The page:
Our review included at least 10 new studies, including the 3 large US military or veteran studies,25,34,41 that were not included in prior systematic reviews. While the overall range in TBI/PTSD frequencies across most of these 10 new studies was as broad as in the prior studies, the results of the 3 large military or veteran studies were strikingly consistent. This consistency was especially remarkable given the different sampling frames and survey methods. Between 5% and 7% of participants in each study responded affirmatively to questions identifying probable mTBI/PTSD.25,34,41 While the size of these studies and the consistency of their findings strengthen confidence that these values represent the “true” TBI/PTSD prevalence levels for US military or veteran populations, it is important to note that study limitations may have led to biased or inaccurate results. As described previously, all 3 studies were cross-sectional in nature and utilized screening instruments to assess probable history of TBI as well as probable PTSD. Screening instruments may lead to overestimation of TBI and PTSD.77,78 The Brief Traumatic Brain Injury Screen has been cross-validated with other instruments, but not against a gold standard clinical diagnosis.79 And while validational studies have shown the PTSD Checklist to have high sensitivity and specificity in some populations (eg, 1.00 and 0.92, respectively), the psychometric properties of this instrument can differ on the basis of both the population and the scoring method used.78,80 These and other concerns about the accuracy of current estimates of TBI and PTSD prevalence have recently been described.78 Not previously noted, however, were the relatively low participation rates in these 3 large studies. Response rates ranged from 34% to 59%, and only 1 of thestudies incorporated statistical adjustment in attempt to account for potential response bias.34 Depending onwhether and how respondents and nonrespondents differed systematically, and how representative the study samples were of all deployed military personnel, the figures reported in these studies may actually over- or underestimate the true prevalence of mTBI/PTSD among those who have served in Iraq and Afghanistan.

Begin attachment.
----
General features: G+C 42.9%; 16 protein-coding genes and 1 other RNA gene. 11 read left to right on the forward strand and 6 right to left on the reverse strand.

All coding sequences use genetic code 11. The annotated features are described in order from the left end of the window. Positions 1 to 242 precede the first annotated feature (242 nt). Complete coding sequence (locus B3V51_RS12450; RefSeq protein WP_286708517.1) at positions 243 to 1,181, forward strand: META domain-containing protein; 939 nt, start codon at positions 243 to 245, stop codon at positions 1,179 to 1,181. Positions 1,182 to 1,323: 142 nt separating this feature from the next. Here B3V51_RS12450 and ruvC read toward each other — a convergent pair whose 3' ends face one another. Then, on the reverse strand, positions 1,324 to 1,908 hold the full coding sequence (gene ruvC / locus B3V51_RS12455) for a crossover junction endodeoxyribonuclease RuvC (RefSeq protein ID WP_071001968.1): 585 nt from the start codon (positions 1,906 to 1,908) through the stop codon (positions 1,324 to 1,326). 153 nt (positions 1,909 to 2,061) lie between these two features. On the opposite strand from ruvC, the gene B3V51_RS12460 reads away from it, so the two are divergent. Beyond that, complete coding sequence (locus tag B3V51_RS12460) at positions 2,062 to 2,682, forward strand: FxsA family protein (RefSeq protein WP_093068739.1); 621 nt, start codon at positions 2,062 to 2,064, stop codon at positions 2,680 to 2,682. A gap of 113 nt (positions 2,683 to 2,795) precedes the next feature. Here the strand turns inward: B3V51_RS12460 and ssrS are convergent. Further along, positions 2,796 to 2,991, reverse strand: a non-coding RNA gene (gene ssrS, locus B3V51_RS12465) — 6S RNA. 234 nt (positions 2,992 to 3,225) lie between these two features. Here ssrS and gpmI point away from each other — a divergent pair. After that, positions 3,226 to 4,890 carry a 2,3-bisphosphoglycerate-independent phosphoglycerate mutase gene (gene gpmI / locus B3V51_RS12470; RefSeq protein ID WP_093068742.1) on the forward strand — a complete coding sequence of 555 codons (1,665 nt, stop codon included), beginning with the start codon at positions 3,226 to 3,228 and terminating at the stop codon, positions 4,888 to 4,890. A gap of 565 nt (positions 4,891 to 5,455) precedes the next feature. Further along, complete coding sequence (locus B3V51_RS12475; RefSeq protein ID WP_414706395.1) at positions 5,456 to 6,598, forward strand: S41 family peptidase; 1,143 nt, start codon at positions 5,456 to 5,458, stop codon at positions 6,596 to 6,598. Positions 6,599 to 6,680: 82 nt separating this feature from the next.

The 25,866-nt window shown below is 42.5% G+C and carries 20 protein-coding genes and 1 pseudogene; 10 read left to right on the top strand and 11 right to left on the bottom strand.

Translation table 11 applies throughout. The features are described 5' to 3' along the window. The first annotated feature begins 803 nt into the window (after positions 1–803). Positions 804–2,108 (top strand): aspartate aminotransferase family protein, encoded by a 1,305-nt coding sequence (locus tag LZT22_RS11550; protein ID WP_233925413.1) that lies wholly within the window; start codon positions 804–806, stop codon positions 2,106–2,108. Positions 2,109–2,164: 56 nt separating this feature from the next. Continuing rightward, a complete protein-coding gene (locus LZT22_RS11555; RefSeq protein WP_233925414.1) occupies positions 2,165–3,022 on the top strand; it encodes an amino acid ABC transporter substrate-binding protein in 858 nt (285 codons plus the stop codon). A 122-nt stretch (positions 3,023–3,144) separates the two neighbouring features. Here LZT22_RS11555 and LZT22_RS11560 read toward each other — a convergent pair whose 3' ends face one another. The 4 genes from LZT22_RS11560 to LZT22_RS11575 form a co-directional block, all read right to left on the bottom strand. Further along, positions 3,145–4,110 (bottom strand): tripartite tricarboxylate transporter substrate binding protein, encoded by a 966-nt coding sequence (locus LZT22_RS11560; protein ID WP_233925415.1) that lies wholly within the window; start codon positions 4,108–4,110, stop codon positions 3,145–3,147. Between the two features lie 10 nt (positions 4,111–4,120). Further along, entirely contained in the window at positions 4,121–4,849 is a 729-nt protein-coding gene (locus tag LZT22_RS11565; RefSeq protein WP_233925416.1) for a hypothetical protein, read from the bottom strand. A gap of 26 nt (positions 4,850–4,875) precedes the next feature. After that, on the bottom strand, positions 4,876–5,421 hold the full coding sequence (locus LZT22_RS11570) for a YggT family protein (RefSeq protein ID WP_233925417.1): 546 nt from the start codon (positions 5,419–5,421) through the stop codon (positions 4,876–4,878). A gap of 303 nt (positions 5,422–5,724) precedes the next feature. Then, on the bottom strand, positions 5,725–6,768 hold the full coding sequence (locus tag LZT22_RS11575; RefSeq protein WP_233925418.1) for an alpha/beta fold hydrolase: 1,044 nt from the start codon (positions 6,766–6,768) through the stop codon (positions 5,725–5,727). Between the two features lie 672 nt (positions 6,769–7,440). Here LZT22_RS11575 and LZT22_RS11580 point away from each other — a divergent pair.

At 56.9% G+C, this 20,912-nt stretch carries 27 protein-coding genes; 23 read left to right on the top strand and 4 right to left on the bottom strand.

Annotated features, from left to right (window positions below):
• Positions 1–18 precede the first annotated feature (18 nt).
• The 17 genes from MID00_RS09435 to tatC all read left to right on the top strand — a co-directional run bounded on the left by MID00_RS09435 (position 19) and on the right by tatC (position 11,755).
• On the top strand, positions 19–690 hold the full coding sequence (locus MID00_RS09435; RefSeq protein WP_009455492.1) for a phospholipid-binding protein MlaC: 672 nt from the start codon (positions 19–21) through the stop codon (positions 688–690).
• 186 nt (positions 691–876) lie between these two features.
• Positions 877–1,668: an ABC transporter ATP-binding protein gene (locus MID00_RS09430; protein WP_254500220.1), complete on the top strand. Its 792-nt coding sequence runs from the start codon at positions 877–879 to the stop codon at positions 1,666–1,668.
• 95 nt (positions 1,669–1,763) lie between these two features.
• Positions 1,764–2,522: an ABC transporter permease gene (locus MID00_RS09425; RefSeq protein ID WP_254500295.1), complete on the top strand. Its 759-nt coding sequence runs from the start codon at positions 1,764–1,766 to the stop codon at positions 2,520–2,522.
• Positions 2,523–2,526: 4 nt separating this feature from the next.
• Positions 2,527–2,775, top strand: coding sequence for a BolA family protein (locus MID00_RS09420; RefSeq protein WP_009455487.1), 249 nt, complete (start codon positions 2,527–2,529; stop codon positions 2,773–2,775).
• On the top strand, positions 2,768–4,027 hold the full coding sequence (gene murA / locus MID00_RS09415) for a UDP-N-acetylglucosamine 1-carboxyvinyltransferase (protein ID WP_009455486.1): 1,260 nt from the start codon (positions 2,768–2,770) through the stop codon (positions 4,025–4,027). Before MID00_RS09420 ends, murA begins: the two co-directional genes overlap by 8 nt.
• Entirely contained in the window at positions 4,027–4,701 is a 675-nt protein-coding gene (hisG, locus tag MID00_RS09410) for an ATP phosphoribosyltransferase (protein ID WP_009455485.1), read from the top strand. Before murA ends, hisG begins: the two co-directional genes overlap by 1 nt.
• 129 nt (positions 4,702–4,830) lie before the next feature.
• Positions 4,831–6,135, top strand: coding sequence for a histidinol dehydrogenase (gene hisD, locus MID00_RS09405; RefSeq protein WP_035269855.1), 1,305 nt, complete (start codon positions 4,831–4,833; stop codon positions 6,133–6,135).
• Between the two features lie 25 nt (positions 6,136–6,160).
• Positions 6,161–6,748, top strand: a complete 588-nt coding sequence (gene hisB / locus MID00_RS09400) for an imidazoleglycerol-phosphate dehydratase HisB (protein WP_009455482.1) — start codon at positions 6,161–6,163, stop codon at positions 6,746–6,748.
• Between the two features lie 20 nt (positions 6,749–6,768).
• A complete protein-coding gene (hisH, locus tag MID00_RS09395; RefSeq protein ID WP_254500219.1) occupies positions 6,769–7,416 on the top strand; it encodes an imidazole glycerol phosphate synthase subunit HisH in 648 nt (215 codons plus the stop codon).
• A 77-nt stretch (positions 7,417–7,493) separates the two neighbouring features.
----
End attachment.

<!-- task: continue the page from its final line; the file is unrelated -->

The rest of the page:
However, even if the population prevalence of TBI/PTSD differs from the estimates reported in the studies included in this review, data across most studies indicate that PTSD is a substantial problem among those with a TBI history. Most studies reported probable or diagnosed PTSD in 10% to 40% of study participants with probable or diagnosed history of TBI. Specific to mTBI, the 3 large US military or veteran studies again had consistent results, reporting probable PTSD in 33% to 39% of respondents who endorsed having experienced a probable mTBI.25,34,41 While there is debate about the possibility of over estimated mTBI/PTSD prevalence,26,77,81 it is nonetheless important that clinicians who are screening for or treating veterans with a history of mTBI understand the likelihood and potential implications of co-occurring PTSD. A recent qualitative study identified challenges faced by providers when assessing and treating veterans with both diagnoses.82 Clinicians expressed a need for comprehensive educational materials as well as enhanced coordination between specialty clinics. The recent evidence suggesting a high prevalence of PTSD among OEF/OIF veterans with a history of mTBI lends urgency to these and other needs expressed by providers.